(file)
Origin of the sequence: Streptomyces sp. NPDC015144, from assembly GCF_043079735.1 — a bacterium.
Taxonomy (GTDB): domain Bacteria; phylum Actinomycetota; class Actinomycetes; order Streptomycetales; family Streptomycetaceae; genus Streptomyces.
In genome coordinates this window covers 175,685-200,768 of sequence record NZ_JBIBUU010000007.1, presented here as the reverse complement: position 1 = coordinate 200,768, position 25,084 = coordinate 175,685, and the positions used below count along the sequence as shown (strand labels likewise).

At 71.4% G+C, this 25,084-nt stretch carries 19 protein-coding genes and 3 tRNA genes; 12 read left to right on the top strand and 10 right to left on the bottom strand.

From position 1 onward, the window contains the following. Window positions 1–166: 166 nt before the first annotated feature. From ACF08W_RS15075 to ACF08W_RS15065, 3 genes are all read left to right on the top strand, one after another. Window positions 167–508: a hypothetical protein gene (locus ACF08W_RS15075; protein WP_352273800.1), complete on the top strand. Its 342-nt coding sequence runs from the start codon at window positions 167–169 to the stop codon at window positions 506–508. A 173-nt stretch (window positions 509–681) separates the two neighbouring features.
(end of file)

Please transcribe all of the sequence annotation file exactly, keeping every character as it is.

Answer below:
Origin of the sequence: Streptomyces sp. NPDC015144, from assembly GCF_043079735.1 — a bacterium.
Taxonomy (GTDB): domain Bacteria; phylum Actinomycetota; class Actinomycetes; order Streptomycetales; family Streptomycetaceae; genus Streptomyces.
In genome coordinates this window covers 175,685-200,768 of sequence record NZ_JBIBUU010000007.1, presented here as the reverse complement: position 1 = coordinate 200,768, position 25,084 = coordinate 175,685, and the positions used below count along the sequence as shown (strand labels likewise).

At 71.4% G+C, this 25,084-nt stretch carries 19 protein-coding genes and 3 tRNA genes; 12 read left to right on the top strand and 10 right to left on the bottom strand.

From position 1 onward, the window contains the following. Window positions 1–166: 166 nt before the first annotated feature. From ACF08W_RS15075 to ACF08W_RS15065, 3 genes are all read left to right on the top strand, one after another. Window positions 167–508: a hypothetical protein gene (locus ACF08W_RS15075; protein WP_352273800.1), complete on the top strand. Its 342-nt coding sequence runs from the start codon at window positions 167–169 to the stop codon at window positions 506–508. A 173-nt stretch (window positions 509–681) separates the two neighbouring features.